Introduction to operative dentistryPresentation Transcript
“ Operative dentistry is the art and science of
the diagnosis ,treatment and prognosis of the defects
of teeth that do not require full coverage restorations
for correction. Such treatment should result in the
restoration of proper tooth form, function and
esthetics while maintaining the physiologic integrity of
the teeth in harmonious relationship with the adjacent
hard and soft tissues, all of which should enhance the
general health and welfare of the patient ”
17th century “Barber-
dentists” sent from
England to US.(tooth
defective part of
tooth by removal of
of missing tooth
structure by “filling”
with some type of
college of dental
G.V Black related
clinical practice of
dentistry to a
Charles E Woodbury
Waldon I Ferrier &
Louis Pasteur discovered
role of microorganisms in
&treatment of many
problems not just
Malformed, discolored, nonesthetic or
fractured teeth &
Restoration ,replacement or repair.
Thorough examination of oral and systemic health of
A diagnosis of dental problem that recognizes
interaction of affected area with other body tissues.
A treatment plan that has the potential to return the
affected area to a state of health and function,
enhancing the overall health and well-being of the
An understanding of the material to be used to
restore the affected area,including a realization of
the material’s limitations and techniques involved
in using it.
An understanding of the oral environment into
which the restoration will be placed.
An appreciation for and knowledge of correct
An understanding of the effect of the operative
procedure on other dental treatments.
• Earlier concept of “extension for prevention.”
• Increased knowledge of prevention methods,
advanced clinical techniques, and improved
restorative materials have provided a more
conservative approach to the restoration of teeth.
More conservative approaches are available for
(1) many typical restorative procedures (Classes I,
II, III, IV, and V)
(2) diastema closure procedures
(3) esthetic or functional correction of malformed,
discolored, or fractured teeth; and
(4) actual replacement of teeth.
results of conservative treatment are
retention of more intact
tooth structure and less trauma to the
pulp tissue and
contiguous soft tissue.
Dynamics of Operative Dentistry
• The development of the high-speed
handpiece played a dramatic role in the more
conservative and efficient removal of tooth
structure for restorative procedures.
• Mechanical bonding by etching enamel and dentin
and use of bonding systems have led to the
development of many new composite restorative
materials and conservative restorative bonding
• Benefits of sealants are becoming more widely
accepted for the prevention of pit-and-fissure
• Increased knowledge about the carious process
and the beneficial effects of multiple fluoride
applications has resulted in a decrease in caries
• Increased research on biomaterials has led to the
introduction of vastly improved dental materials.
• All of the above mentioned factors have played an
important role in the development of operative
• Ultimate result is improved oral health for all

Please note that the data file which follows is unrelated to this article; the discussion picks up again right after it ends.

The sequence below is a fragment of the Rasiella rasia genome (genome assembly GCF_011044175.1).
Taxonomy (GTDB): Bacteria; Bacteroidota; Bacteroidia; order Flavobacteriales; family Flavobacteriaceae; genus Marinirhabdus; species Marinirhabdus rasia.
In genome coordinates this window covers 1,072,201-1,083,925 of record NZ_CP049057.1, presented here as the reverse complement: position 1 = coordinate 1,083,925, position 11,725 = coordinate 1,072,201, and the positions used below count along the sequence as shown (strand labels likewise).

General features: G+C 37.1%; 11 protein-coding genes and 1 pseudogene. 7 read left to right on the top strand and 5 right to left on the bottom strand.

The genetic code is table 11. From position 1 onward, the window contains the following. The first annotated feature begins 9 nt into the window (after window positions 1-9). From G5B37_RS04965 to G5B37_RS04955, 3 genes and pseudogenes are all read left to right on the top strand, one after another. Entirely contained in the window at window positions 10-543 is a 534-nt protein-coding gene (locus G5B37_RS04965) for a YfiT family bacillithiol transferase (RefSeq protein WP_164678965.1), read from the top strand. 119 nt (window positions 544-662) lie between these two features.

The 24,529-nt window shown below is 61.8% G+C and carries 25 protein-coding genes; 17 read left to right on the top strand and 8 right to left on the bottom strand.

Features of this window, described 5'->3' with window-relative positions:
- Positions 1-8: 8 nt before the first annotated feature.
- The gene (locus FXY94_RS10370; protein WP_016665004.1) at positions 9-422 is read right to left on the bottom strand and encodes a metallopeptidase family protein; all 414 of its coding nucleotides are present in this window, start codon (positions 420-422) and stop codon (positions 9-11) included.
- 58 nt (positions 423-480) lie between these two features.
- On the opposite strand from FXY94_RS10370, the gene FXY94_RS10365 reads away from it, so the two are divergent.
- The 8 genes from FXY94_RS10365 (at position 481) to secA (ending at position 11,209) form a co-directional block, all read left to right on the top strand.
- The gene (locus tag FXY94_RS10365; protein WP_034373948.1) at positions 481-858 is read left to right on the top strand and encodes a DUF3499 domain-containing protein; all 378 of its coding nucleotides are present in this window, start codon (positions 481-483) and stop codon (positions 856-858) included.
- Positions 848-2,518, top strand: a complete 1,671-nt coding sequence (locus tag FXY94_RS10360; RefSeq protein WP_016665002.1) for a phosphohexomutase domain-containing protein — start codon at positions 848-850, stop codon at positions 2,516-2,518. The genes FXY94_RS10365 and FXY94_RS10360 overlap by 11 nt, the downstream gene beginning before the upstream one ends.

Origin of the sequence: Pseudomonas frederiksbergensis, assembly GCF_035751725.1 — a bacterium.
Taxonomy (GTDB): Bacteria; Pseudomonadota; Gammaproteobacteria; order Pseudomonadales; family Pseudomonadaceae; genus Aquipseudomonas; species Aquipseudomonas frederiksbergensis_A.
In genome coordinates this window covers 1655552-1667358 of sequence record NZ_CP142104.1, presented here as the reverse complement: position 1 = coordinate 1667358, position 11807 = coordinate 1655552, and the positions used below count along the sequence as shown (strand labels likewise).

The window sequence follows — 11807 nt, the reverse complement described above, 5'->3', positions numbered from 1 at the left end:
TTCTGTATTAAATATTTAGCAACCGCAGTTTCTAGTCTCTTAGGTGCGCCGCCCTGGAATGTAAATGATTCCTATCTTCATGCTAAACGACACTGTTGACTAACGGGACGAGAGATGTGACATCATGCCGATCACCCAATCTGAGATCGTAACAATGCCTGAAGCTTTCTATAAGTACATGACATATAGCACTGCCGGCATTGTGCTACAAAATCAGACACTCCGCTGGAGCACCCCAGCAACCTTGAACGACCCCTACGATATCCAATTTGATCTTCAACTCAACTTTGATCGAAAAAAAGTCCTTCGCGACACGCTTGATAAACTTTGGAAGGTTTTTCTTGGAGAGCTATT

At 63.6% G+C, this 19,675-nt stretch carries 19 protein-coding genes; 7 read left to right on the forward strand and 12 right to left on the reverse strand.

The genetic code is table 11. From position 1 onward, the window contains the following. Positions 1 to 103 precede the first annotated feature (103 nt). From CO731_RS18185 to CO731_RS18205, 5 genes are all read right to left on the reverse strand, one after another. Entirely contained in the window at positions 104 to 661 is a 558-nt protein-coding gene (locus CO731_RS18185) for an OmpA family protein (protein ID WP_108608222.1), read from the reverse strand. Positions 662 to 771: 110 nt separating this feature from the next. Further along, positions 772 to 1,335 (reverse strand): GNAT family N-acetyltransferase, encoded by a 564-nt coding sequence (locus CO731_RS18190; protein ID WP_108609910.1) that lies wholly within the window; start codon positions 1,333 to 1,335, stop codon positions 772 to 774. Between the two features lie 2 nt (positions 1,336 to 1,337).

US POPULATION (increase by 146
• Percentage of older adults in the
population and also life expectancy will
increase substantially in the future.
• Emphasis will shift from the needs of
young to concerns and demands of
middle-aged individuals & older adults.
• With more discretionary income and more
health care benefits for the adult segment
of society, the demand for future dental
services should increase.
General and Dental Health of
the U.S. Population
• The general health of the U.S. population is good.
• Americans generally have good dental health.
• Incidence of caries has decreased ;primarily due
to increased exposure to fluoride.
• Fluoridation of community water systems began in
Grand Rapids, Michigan, in 1945.
• Caries remains the most common chronic
• Missing teeth : In last several decades, there has
been a steady reduction in edentulism and
numbers of teeth lost per person.
• Edentulism and the number of teeth present are
strongly influenced by age
Age >75 yrs
• Periodontal Status: periodontal Attachment
loss (number of affected people and
severity) increased with age.
• Gingival recession also increased with age.
• Oral Cancer: Oral and pharyngeal cancer is
the sixth most common neoplastic disease.
• The number of total “active private
practitioners” is expected to increase from
156,921 in 2002 to 172,097 in 2020.
• There will be fewer dentists treating more
patients who will have retained more teeth.
Projected Need for Operative
• Increased need of operative dentistry in
i. restorations for teeth with new carious
ii. restorations for teeth with root caries;
iii. restorations to replace existing, faulty
iv. restorations to enhance the esthetic
appearance of patients.
Public’s Perception of Dentistry
• The public’s perception of dentistry is another
factor that will influence whether the increased
numbers of teeth and increased need for
operative services will be converted to increased
• The number of dental visits has increased in
the past several years.
• Recent surveys shows that New older adults
and future older adults not only will possess
positive perceptions about dentistry and
dental health, but also will have the
economic means to secure the dental care
• Research in operative dentistry is now occurring in
• Use of lasers in dentistry may lead to a new
mechanism for welding dental alloys or altering tooth
structure in tooth preparation.
• Improvements in composites, adhesive
systems, castable ceramics, and computer-
generated restorations could result in significant
decrease in the use of metal alloy systems in
• Efforts also are being made to develop an anticaries
• The future of operative dentistry is
• The emphasis of the profession will
shift to care for the senior adult
segment of the population and also to
nonsurgical treatments for caries.